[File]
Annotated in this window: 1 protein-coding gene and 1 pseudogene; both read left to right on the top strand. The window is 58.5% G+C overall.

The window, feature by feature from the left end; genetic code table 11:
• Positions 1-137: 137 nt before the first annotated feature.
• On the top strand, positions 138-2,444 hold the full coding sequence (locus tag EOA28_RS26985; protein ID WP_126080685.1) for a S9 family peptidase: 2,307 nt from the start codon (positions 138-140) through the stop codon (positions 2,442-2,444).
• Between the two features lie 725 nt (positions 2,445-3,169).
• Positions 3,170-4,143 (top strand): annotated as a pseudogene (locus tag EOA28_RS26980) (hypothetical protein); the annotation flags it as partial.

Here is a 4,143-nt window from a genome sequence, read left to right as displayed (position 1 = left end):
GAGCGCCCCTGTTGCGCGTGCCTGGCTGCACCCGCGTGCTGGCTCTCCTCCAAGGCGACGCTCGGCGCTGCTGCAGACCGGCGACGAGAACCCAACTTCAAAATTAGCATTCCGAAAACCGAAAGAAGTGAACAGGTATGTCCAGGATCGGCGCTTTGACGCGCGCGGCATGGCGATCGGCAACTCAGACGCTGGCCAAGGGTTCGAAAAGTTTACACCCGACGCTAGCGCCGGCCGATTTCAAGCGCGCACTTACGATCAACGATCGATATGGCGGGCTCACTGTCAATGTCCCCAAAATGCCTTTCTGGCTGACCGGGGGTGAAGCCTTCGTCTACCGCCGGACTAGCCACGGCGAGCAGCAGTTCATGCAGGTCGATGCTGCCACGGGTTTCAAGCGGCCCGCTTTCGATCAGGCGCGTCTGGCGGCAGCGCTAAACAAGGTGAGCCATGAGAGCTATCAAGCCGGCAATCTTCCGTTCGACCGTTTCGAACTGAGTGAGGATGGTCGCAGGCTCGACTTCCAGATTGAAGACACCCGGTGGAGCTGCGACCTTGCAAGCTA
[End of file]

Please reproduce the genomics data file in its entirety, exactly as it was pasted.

Annotated in this window: 1 protein-coding gene and 1 pseudogene; both read left to right on the top strand. The window is 58.5% G+C overall.

The window, feature by feature from the left end; genetic code table 11:
• Positions 1-137: 137 nt before the first annotated feature.
• On the top strand, positions 138-2,444 hold the full coding sequence (locus tag EOA28_RS26985; protein ID WP_126080685.1) for a S9 family peptidase: 2,307 nt from the start codon (positions 138-140) through the stop codon (positions 2,442-2,444).
• Between the two features lie 725 nt (positions 2,445-3,169).
• Positions 3,170-4,143 (top strand): annotated as a pseudogene (locus tag EOA28_RS26980) (hypothetical protein); the annotation flags it as partial.

Here is a 4,143-nt window from a genome sequence, read left to right as displayed (position 1 = left end):
GAGCGCCCCTGTTGCGCGTGCCTGGCTGCACCCGCGTGCTGGCTCTCCTCCAAGGCGACGCTCGGCGCTGCTGCAGACCGGCGACGAGAACCCAACTTCAAAATTAGCATTCCGAAAACCGAAAGAAGTGAACAGGTATGTCCAGGATCGGCGCTTTGACGCGCGCGGCATGGCGATCGGCAACTCAGACGCTGGCCAAGGGTTCGAAAAGTTTACACCCGACGCTAGCGCCGGCCGATTTCAAGCGCGCACTTACGATCAACGATCGATATGGCGGGCTCACTGTCAATGTCCCCAAAATGCCTTTCTGGCTGACCGGGGGTGAAGCCTTCGTCTACCGCCGGACTAGCCACGGCGAGCAGCAGTTCATGCAGGTCGATGCTGCCACGGGTTTCAAGCGGCCCGCTTTCGATCAGGCGCGTCTGGCGGCAGCGCTAAACAAGGTGAGCCATGAGAGCTATCAAGCCGGCAATCTTCCGTTCGACCGTTTCGAACTGAGTGAGGATGGTCGCAGGCTCGACTTCCAGATTGAAGACACCCGGTGGAGCTGCGACCTTGCAAGCTA